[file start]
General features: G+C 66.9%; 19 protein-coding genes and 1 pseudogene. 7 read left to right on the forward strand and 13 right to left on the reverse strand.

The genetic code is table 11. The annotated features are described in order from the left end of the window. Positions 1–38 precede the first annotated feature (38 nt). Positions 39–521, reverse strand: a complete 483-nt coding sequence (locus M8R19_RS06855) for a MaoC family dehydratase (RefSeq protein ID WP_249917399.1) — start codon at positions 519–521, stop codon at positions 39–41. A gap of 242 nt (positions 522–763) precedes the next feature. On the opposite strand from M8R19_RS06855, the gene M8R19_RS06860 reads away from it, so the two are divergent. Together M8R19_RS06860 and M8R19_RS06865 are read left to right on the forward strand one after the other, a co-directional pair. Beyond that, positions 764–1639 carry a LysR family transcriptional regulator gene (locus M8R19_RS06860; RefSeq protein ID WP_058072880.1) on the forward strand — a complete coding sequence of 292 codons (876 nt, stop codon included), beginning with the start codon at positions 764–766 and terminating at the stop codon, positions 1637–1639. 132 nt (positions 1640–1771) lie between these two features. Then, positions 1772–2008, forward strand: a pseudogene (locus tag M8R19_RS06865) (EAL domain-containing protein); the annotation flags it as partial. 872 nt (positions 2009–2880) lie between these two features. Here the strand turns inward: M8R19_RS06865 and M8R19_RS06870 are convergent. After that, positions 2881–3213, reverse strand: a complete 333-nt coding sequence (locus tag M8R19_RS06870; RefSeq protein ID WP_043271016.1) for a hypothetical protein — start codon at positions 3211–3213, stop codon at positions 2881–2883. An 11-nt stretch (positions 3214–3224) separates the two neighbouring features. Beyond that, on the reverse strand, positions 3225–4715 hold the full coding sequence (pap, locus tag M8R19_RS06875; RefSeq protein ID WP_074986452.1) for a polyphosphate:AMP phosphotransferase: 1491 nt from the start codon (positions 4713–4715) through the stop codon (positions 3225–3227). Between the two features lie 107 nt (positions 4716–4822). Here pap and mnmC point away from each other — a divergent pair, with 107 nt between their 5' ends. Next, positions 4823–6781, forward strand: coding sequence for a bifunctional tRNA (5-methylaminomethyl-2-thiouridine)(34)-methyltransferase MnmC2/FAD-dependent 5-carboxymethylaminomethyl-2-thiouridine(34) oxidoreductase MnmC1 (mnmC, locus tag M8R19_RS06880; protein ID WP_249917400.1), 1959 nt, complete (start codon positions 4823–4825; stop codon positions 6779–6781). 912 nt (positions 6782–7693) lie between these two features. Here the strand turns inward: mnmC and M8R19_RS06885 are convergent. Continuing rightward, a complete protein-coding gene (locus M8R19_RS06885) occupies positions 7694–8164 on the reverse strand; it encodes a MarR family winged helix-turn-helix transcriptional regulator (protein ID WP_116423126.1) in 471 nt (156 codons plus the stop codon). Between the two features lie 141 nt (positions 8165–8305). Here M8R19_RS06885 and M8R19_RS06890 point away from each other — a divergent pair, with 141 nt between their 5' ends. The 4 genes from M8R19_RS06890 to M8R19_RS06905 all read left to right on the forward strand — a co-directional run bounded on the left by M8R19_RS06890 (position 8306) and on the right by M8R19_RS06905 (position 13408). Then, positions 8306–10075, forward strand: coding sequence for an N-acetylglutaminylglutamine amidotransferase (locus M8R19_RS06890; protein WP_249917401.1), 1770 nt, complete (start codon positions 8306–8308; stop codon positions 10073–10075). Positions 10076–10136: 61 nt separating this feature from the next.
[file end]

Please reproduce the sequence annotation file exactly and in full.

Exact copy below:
General features: G+C 66.9%; 19 protein-coding genes and 1 pseudogene. 7 read left to right on the forward strand and 13 right to left on the reverse strand.

The genetic code is table 11. The annotated features are described in order from the left end of the window. Positions 1–38 precede the first annotated feature (38 nt). Positions 39–521, reverse strand: a complete 483-nt coding sequence (locus M8R19_RS06855) for a MaoC family dehydratase (RefSeq protein ID WP_249917399.1) — start codon at positions 519–521, stop codon at positions 39–41. A gap of 242 nt (positions 522–763) precedes the next feature. On the opposite strand from M8R19_RS06855, the gene M8R19_RS06860 reads away from it, so the two are divergent. Together M8R19_RS06860 and M8R19_RS06865 are read left to right on the forward strand one after the other, a co-directional pair. Beyond that, positions 764–1639 carry a LysR family transcriptional regulator gene (locus M8R19_RS06860; RefSeq protein ID WP_058072880.1) on the forward strand — a complete coding sequence of 292 codons (876 nt, stop codon included), beginning with the start codon at positions 764–766 and terminating at the stop codon, positions 1637–1639. 132 nt (positions 1640–1771) lie between these two features. Then, positions 1772–2008, forward strand: a pseudogene (locus tag M8R19_RS06865) (EAL domain-containing protein); the annotation flags it as partial. 872 nt (positions 2009–2880) lie between these two features. Here the strand turns inward: M8R19_RS06865 and M8R19_RS06870 are convergent. After that, positions 2881–3213, reverse strand: a complete 333-nt coding sequence (locus tag M8R19_RS06870; RefSeq protein ID WP_043271016.1) for a hypothetical protein — start codon at positions 3211–3213, stop codon at positions 2881–2883. An 11-nt stretch (positions 3214–3224) separates the two neighbouring features. Beyond that, on the reverse strand, positions 3225–4715 hold the full coding sequence (pap, locus tag M8R19_RS06875; RefSeq protein ID WP_074986452.1) for a polyphosphate:AMP phosphotransferase: 1491 nt from the start codon (positions 4713–4715) through the stop codon (positions 3225–3227). Between the two features lie 107 nt (positions 4716–4822). Here pap and mnmC point away from each other — a divergent pair, with 107 nt between their 5' ends. Next, positions 4823–6781, forward strand: coding sequence for a bifunctional tRNA (5-methylaminomethyl-2-thiouridine)(34)-methyltransferase MnmC2/FAD-dependent 5-carboxymethylaminomethyl-2-thiouridine(34) oxidoreductase MnmC1 (mnmC, locus tag M8R19_RS06880; protein ID WP_249917400.1), 1959 nt, complete (start codon positions 4823–4825; stop codon positions 6779–6781). 912 nt (positions 6782–7693) lie between these two features. Here the strand turns inward: mnmC and M8R19_RS06885 are convergent. Continuing rightward, a complete protein-coding gene (locus M8R19_RS06885) occupies positions 7694–8164 on the reverse strand; it encodes a MarR family winged helix-turn-helix transcriptional regulator (protein ID WP_116423126.1) in 471 nt (156 codons plus the stop codon). Between the two features lie 141 nt (positions 8165–8305). Here M8R19_RS06885 and M8R19_RS06890 point away from each other — a divergent pair, with 141 nt between their 5' ends. The 4 genes from M8R19_RS06890 to M8R19_RS06905 all read left to right on the forward strand — a co-directional run bounded on the left by M8R19_RS06890 (position 8306) and on the right by M8R19_RS06905 (position 13408). Then, positions 8306–10075, forward strand: coding sequence for an N-acetylglutaminylglutamine amidotransferase (locus M8R19_RS06890; protein WP_249917401.1), 1770 nt, complete (start codon positions 8306–8308; stop codon positions 10073–10075). Positions 10076–10136: 61 nt separating this feature from the next.